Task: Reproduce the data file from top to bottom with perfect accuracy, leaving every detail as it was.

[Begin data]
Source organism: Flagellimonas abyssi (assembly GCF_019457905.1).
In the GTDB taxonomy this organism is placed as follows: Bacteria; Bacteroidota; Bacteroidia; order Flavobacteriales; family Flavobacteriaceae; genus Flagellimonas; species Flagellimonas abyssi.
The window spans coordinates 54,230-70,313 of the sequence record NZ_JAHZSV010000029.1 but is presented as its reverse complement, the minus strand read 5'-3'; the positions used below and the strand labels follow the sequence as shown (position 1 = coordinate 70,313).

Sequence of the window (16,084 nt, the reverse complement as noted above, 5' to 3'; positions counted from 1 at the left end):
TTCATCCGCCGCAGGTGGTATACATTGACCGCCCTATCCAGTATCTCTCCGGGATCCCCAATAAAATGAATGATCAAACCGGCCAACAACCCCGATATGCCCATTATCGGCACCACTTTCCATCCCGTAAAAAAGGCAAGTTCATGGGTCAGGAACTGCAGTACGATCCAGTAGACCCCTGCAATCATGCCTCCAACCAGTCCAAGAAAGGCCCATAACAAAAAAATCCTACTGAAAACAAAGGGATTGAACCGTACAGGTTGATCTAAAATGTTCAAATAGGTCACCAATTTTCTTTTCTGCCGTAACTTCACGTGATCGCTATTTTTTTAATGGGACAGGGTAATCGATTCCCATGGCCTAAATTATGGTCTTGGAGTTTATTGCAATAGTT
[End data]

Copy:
Source organism: Flagellimonas abyssi (assembly GCF_019457905.1).
In the GTDB taxonomy this organism is placed as follows: Bacteria; Bacteroidota; Bacteroidia; order Flavobacteriales; family Flavobacteriaceae; genus Flagellimonas; species Flagellimonas abyssi.
The window spans coordinates 54,230-70,313 of the sequence record NZ_JAHZSV010000029.1 but is presented as its reverse complement, the minus strand read 5'-3'; the positions used below and the strand labels follow the sequence as shown (position 1 = coordinate 70,313).

Sequence of the window (16,084 nt, the reverse complement as noted above, 5' to 3'; positions counted from 1 at the left end):
TTCATCCGCCGCAGGTGGTATACATTGACCGCCCTATCCAGTATCTCTCCGGGATCCCCAATAAAATGAATGATCAAACCGGCCAACAACCCCGATATGCCCATTATCGGCACCACTTTCCATCCCGTAAAAAAGGCAAGTTCATGGGTCAGGAACTGCAGTACGATCCAGTAGACCCCTGCAATCATGCCTCCAACCAGTCCAAGAAAGGCCCATAACAAAAAAATCCTACTGAAAACAAAGGGATTGAACCGTACAGGTTGATCTAAAATGTTCAAATAGGTCACCAATTTTCTTTTCTGCCGTAACTTCACGTGATCGCTATTTTTTTAATGGGACAGGGTAATCGATTCCCATGGCCTAAATTATGGTCTTGGAGTTTATTGCAATAGTT